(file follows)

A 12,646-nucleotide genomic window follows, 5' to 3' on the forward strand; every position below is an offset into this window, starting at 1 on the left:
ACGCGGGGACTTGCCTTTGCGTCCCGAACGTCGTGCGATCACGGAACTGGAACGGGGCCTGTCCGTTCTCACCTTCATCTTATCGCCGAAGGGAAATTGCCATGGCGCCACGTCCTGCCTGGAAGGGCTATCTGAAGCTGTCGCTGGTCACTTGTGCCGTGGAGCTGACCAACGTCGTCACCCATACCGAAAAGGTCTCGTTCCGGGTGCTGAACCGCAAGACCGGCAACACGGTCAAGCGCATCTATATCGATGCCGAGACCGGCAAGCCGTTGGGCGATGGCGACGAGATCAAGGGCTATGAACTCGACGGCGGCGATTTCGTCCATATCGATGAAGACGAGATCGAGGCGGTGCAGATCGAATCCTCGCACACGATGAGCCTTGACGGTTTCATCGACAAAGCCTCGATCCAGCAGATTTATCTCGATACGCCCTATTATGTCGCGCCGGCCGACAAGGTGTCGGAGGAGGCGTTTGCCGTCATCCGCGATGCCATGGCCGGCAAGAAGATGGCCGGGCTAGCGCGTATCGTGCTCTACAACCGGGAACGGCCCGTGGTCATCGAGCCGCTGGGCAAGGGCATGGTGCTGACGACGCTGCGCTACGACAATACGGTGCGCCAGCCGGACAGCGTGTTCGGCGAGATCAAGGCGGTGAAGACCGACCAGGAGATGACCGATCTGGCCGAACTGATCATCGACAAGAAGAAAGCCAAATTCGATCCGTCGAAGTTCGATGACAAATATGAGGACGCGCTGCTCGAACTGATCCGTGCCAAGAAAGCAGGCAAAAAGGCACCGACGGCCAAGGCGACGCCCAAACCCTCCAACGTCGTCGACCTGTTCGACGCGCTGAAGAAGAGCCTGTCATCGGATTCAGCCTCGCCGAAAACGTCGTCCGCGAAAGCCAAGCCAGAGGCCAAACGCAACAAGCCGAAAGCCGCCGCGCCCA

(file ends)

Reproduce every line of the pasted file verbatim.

A 12,646-nucleotide genomic window follows, 5' to 3' on the forward strand; every position below is an offset into this window, starting at 1 on the left:
ACGCGGGGACTTGCCTTTGCGTCCCGAACGTCGTGCGATCACGGAACTGGAACGGGGCCTGTCCGTTCTCACCTTCATCTTATCGCCGAAGGGAAATTGCCATGGCGCCACGTCCTGCCTGGAAGGGCTATCTGAAGCTGTCGCTGGTCACTTGTGCCGTGGAGCTGACCAACGTCGTCACCCATACCGAAAAGGTCTCGTTCCGGGTGCTGAACCGCAAGACCGGCAACACGGTCAAGCGCATCTATATCGATGCCGAGACCGGCAAGCCGTTGGGCGATGGCGACGAGATCAAGGGCTATGAACTCGACGGCGGCGATTTCGTCCATATCGATGAAGACGAGATCGAGGCGGTGCAGATCGAATCCTCGCACACGATGAGCCTTGACGGTTTCATCGACAAAGCCTCGATCCAGCAGATTTATCTCGATACGCCCTATTATGTCGCGCCGGCCGACAAGGTGTCGGAGGAGGCGTTTGCCGTCATCCGCGATGCCATGGCCGGCAAGAAGATGGCCGGGCTAGCGCGTATCGTGCTCTACAACCGGGAACGGCCCGTGGTCATCGAGCCGCTGGGCAAGGGCATGGTGCTGACGACGCTGCGCTACGACAATACGGTGCGCCAGCCGGACAGCGTGTTCGGCGAGATCAAGGCGGTGAAGACCGACCAGGAGATGACCGATCTGGCCGAACTGATCATCGACAAGAAGAAAGCCAAATTCGATCCGTCGAAGTTCGATGACAAATATGAGGACGCGCTGCTCGAACTGATCCGTGCCAAGAAAGCAGGCAAAAAGGCACCGACGGCCAAGGCGACGCCCAAACCCTCCAACGTCGTCGACCTGTTCGACGCGCTGAAGAAGAGCCTGTCATCGGATTCAGCCTCGCCGAAAACGTCGTCCGCGAAAGCCAAGCCAGAGGCCAAACGCAACAAGCCGAAAGCCGCCGCGCCCA